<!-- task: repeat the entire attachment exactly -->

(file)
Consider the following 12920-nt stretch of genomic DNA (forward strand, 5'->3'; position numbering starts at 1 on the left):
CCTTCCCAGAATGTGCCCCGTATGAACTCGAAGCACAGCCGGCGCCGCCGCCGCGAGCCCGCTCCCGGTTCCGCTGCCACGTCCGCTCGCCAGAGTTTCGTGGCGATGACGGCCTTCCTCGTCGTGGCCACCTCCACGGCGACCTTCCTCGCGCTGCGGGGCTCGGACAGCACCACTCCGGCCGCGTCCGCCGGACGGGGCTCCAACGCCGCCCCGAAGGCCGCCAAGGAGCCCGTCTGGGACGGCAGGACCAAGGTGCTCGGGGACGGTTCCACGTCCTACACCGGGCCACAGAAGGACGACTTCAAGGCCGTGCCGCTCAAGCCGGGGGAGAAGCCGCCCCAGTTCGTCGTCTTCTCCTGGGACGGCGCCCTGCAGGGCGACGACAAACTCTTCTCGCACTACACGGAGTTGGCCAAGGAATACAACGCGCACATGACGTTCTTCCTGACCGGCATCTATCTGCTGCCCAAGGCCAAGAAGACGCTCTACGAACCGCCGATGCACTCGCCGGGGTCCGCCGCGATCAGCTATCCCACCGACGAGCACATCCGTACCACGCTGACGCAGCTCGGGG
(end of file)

Consider the following 12920-nt stretch of genomic DNA (forward strand, 5'->3'; position numbering starts at 1 on the left):
CCTTCCCAGAATGTGCCCCGTATGAACTCGAAGCACAGCCGGCGCCGCCGCCGCGAGCCCGCTCCCGGTTCCGCTGCCACGTCCGCTCGCCAGAGTTTCGTGGCGATGACGGCCTTCCTCGTCGTGGCCACCTCCACGGCGACCTTCCTCGCGCTGCGGGGCTCGGACAGCACCACTCCGGCCGCGTCCGCCGGACGGGGCTCCAACGCCGCCCCGAAGGCCGCCAAGGAGCCCGTCTGGGACGGCAGGACCAAGGTGCTCGGGGACGGTTCCACGTCCTACACCGGGCCACAGAAGGACGACTTCAAGGCCGTGCCGCTCAAGCCGGGGGAGAAGCCGCCCCAGTTCGTCGTCTTCTCCTGGGACGGCGCCCTGCAGGGCGACGACAAACTCTTCTCGCACTACACGGAGTTGGCCAAGGAATACAACGCGCACATGACGTTCTTCCTGACCGGCATCTATCTGCTGCCCAAGGCCAAGAAGACGCTCTACGAACCGCCGATGCACTCGCCGGGGTCCGCCGCGATCAGCTATCCCACCGACGAGCACATCCGTACCACGCTGACGCAGCTCGGGG